Monday, September 23, 2013

Reviewing the "How to Keep Your Husband" Apron

I've discovered a new apron and I felt compelled to read it's tips. It's called "How to Keep Your Husband". Many call it politically incorrect and focuses too much on the man. I decided to read its advice (and I could thanks to this blog here) and categorize the advice as good or bad. I found most of the advice to be very good...if you apply it to both in the marriage). Granted, some of the images are not politically correct (for instance the image with the solid advice "show him and tell him you love him" is a man relaxing in a chair while his wife serves him food from a plate, while on her knees), but that doesn't negate the importance of the advice. You can buy it here if you wish.

Bad advice:
  • Always look innocent! (I value honesty in marriage, so if you did something wrong, own up to it please)

Good advice if both follow it:
  • Watch your weight! (It's a double standard to expect the woman to keep her weight at the newlywed level, but not the man to do likewise. Watching your weight can allow many more happy years in the future.)
  • Kiss him often! (A marriage resource recommends a minimum of one passionate 15 second kiss per day.) 
  • Have dinner ready! (I view this as a simple way to show that I love my hubby and am thinking about him.)
  • Get up for breakfast with a smile! (It's a personal rule of mine to not start up my computer until after my hubby leaves for work. The 30 minutes we are both awake and at home before he leaves for work are the only minutes I get to see him for 9 hours. I try to send him on his way with a positive note.)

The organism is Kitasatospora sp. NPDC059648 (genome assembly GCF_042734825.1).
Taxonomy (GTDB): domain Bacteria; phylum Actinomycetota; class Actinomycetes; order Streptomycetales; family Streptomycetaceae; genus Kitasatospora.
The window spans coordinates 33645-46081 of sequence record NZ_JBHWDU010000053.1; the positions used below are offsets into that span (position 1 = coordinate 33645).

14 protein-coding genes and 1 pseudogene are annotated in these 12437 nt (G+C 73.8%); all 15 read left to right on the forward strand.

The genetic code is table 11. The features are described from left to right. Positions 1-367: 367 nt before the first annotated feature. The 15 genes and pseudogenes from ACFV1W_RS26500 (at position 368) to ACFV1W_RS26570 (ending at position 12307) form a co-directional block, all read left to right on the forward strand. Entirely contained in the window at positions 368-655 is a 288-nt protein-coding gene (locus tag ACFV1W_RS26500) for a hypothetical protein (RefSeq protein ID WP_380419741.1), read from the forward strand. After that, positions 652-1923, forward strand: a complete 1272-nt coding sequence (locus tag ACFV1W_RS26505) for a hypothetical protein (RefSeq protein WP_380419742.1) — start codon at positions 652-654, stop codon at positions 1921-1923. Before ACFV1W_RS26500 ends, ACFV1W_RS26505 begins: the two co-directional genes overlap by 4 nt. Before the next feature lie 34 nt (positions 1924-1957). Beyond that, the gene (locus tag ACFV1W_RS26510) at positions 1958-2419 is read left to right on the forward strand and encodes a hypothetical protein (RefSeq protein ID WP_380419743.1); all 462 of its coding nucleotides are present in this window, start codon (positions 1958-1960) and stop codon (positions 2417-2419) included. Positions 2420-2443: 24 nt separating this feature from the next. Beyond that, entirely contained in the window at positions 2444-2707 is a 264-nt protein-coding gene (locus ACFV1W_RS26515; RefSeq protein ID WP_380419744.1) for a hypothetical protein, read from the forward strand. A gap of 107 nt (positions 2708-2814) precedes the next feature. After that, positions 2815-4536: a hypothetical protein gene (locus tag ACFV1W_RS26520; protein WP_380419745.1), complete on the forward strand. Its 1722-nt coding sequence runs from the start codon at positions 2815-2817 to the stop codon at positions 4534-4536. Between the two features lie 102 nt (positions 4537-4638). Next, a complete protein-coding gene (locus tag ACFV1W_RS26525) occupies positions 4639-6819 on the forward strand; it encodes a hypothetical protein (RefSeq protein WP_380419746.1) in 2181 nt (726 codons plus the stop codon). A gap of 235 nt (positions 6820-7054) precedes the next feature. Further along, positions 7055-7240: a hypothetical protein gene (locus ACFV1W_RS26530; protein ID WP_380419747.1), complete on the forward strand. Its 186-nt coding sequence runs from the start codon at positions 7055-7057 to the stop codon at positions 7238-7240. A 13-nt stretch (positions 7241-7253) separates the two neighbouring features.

• Don't open his mail! (If I do this, without permission, I'm being nosy and show a lack of trust.) 
  • Don't nag! (My hubby doesn't appreciate nagging and is more willing to do necessary tasks without nagging.) 
  • Don't go thru his pockets! (Again, if I do this, without permission such as laundry day work, I'm being nosy and show a lack of trust.) 
  • Don't gossip over the phone! (This is just good manners.) 
  • Don't get mad or jealous! (I view anger and jealously stemming from a lack of trust as dangerous. My hubby never yells and when I'm angry, I go off to another room until I cool off and can rationally discuss what I'm feeling, why I'm feeling it, and what needs to change. Anger rarely solves the problem in our household.)
  • Let him read his paper in peace! (My hubby needs 30 minutes of "detox" time or time to unwind after work. There is plenty of time after these 30 minutes for him to hear about my day and for me to hear about his.)
  • Encourage his hobbies! (Spouses need encouragement and dreams & hobbies should be encouraged.)
  • Praise his in-laws! (Criticizing my spouse's parents causes him to get defensive. It also puts my husband in an awkward situation: does he choose his parents' side or his spouse's side? Another book I recently read noted that if there is a big problem between you and the in-laws, your spouse should also see it as a big problem and be willing to talk with his parents. So choose praise, your spouse will appreciate it.)
  • Don't be a know-it-all! (I was taught that "no one likes a know-it-all." Sometimes people need to learn things for themselves. Sometimes there are other acceptable ways to reach a solution.)
  • Don't go over the budget! (If you have a budget in your marriage, which I recommend, both of you should stick to it!)
  • Don't look sloppy over the breakfast table! (Women, we dress up to see the world and we wear our comfy, yet not dressy, clothes at home. Our husbands should get to see us dress up for them, like we did when we were dating. Putting effort into our appearances says, "We care about pleasing you.")
  • Don't boss him around. (Husbands are the God-ordained head of the house. It's hard for them to fill that role when there is a dominating wife who refuses to give up the headship position. My hubby taught me that if I'm filling the leadership role, he's just going to's already covered, you see.)
  • Show him and tell him you love him. (Spouses should be shown and told of your love for them. Often. Consistently.)
So when I read this 1950s style marriage advice, I found myself nodding my head a lot, for I agreed that these were good words to keep a marriage happy if both spouses applied them to their lives.

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